James Robinson, David S. Goyer, et al. . DC Comics, $19.95 (254pp) ISBN 978-1-4012-0090-9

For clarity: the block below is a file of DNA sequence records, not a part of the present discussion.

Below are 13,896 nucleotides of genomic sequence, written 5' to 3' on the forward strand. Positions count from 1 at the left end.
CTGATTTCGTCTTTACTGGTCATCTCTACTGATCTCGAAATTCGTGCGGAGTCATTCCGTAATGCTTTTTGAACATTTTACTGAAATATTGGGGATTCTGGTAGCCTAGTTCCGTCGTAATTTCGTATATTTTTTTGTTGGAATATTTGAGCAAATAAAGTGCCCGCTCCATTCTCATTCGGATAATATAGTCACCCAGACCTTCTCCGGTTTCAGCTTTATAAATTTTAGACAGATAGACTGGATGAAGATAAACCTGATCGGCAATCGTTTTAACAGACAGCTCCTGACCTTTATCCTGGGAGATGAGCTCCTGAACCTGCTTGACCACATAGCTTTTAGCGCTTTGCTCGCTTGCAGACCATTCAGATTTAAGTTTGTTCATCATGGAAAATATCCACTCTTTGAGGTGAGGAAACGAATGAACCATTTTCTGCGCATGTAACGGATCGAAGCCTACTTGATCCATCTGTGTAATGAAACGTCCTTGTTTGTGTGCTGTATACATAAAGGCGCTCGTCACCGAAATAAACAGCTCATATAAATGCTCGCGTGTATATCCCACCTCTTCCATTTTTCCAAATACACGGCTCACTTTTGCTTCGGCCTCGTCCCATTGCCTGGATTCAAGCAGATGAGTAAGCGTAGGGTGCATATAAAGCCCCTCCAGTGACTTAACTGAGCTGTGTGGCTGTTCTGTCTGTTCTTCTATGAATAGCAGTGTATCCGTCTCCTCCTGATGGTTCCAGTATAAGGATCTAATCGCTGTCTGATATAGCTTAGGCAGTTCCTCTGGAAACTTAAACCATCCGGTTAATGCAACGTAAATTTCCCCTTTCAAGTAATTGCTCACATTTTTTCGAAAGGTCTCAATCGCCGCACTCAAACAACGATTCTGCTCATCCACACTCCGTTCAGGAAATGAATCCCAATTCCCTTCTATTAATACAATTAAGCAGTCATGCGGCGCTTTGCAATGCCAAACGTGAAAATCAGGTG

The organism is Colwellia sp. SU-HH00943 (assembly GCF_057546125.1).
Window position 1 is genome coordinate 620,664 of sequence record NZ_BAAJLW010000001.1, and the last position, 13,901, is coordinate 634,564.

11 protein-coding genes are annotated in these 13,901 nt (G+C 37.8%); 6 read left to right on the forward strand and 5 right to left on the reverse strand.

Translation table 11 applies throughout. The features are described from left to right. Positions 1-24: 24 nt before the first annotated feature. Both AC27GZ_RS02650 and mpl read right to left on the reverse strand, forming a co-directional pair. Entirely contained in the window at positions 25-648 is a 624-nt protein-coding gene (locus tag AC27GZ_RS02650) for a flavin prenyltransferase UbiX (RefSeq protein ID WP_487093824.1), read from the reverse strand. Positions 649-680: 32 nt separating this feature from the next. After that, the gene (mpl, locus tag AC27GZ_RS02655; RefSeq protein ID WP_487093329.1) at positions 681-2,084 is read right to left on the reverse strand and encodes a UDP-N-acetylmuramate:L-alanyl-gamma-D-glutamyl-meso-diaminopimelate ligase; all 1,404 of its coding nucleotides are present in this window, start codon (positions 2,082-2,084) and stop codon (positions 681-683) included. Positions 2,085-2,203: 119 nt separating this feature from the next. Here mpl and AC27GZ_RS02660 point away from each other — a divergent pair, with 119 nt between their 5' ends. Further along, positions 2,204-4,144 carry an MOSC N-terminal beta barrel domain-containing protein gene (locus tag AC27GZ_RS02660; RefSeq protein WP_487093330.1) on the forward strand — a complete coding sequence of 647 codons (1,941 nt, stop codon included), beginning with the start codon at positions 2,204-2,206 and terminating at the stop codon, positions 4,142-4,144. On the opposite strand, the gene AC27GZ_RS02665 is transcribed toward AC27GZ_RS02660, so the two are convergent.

The Justice Society of America was the first superhero team, and this collection hearkens back to comics from the 1940s in both structure and setting. In classic superhero group story structure, the entire team gathers to hear about the latest Earth-shattering threat, then splits up to individually challenge bits of the menace, regrouping at the end to confirm the world has been saved. Set in the 1940s, each story is told by a different writer and art team, resulting in varying style and tone. The clear-cut mission of the past—a dedication to doing the right thing and winning WWII—has here been darkened. For example, Johnny Thunder, previously a happy-go-lucky guy who did his best at controlling a powerful genie, is now a self-doubting slacker who just wants to listen to the radio. The writers have set up this out-of-character take to make Johnny's eventual heroism more dramatic, but it may grate on those who prefer the earlier version. Certainly, the early stories lacked characterization, and the heroes needed to become three-dimensional. But having them squabble with each other just to demonstrate personality, as they do here, misses the point. The writers also show the heroes questioning whether an atomic bomb should ever be exploded, deciding the carpet bombing of Dresden was unjust and attacking members of the U.S. military. These out-of-date attitudes mirror another of this collection's aspects: the female hero team-up, which features gratuitous panty shots while other characters ogle them. This attempt at retrofitting today's jaded view of war and justice onto full-color heroes falls short. (Nov. 2003)